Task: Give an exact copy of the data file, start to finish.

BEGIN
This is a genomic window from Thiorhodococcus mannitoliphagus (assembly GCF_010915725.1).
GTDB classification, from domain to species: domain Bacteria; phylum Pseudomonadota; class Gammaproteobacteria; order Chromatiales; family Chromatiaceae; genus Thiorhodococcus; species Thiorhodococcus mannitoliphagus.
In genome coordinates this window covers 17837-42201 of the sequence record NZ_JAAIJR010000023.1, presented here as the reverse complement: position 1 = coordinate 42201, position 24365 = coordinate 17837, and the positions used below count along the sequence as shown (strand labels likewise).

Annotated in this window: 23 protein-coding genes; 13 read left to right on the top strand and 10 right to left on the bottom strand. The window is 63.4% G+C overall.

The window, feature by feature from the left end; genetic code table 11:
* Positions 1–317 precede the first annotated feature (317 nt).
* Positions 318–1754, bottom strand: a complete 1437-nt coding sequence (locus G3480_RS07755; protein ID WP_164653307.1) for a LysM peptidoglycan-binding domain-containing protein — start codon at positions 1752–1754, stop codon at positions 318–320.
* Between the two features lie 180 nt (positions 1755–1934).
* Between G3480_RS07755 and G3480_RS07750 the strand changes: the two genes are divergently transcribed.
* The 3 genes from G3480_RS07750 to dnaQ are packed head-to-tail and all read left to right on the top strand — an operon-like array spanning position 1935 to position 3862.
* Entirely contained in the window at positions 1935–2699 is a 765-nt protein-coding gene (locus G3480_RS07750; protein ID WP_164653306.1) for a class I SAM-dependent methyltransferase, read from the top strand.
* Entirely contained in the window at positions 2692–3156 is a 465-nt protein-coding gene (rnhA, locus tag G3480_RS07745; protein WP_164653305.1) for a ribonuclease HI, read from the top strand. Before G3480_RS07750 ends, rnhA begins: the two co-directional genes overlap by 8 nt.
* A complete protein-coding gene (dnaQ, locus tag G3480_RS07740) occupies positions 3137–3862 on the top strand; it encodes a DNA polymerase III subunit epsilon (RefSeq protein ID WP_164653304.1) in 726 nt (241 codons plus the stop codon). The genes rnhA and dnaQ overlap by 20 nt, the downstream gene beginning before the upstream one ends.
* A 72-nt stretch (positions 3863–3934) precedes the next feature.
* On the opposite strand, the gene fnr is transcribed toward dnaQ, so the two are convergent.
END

This is a genomic window from Thiorhodococcus mannitoliphagus (assembly GCF_010915725.1).
GTDB classification, from domain to species: domain Bacteria; phylum Pseudomonadota; class Gammaproteobacteria; order Chromatiales; family Chromatiaceae; genus Thiorhodococcus; species Thiorhodococcus mannitoliphagus.
In genome coordinates this window covers 17837-42201 of the sequence record NZ_JAAIJR010000023.1, presented here as the reverse complement: position 1 = coordinate 42201, position 24365 = coordinate 17837, and the positions used below count along the sequence as shown (strand labels likewise).

Annotated in this window: 23 protein-coding genes; 13 read left to right on the top strand and 10 right to left on the bottom strand. The window is 63.4% G+C overall.

The window, feature by feature from the left end; genetic code table 11:
* Positions 1–317 precede the first annotated feature (317 nt).
* Positions 318–1754, bottom strand: a complete 1437-nt coding sequence (locus G3480_RS07755; protein ID WP_164653307.1) for a LysM peptidoglycan-binding domain-containing protein — start codon at positions 1752–1754, stop codon at positions 318–320.
* Between the two features lie 180 nt (positions 1755–1934).
* Between G3480_RS07755 and G3480_RS07750 the strand changes: the two genes are divergently transcribed.
* The 3 genes from G3480_RS07750 to dnaQ are packed head-to-tail and all read left to right on the top strand — an operon-like array spanning position 1935 to position 3862.
* Entirely contained in the window at positions 1935–2699 is a 765-nt protein-coding gene (locus G3480_RS07750; protein ID WP_164653306.1) for a class I SAM-dependent methyltransferase, read from the top strand.
* Entirely contained in the window at positions 2692–3156 is a 465-nt protein-coding gene (rnhA, locus tag G3480_RS07745; protein WP_164653305.1) for a ribonuclease HI, read from the top strand. Before G3480_RS07750 ends, rnhA begins: the two co-directional genes overlap by 8 nt.
* A complete protein-coding gene (dnaQ, locus tag G3480_RS07740) occupies positions 3137–3862 on the top strand; it encodes a DNA polymerase III subunit epsilon (RefSeq protein ID WP_164653304.1) in 726 nt (241 codons plus the stop codon). The genes rnhA and dnaQ overlap by 20 nt, the downstream gene beginning before the upstream one ends.
* A 72-nt stretch (positions 3863–3934) precedes the next feature.
* On the opposite strand, the gene fnr is transcribed toward dnaQ, so the two are convergent.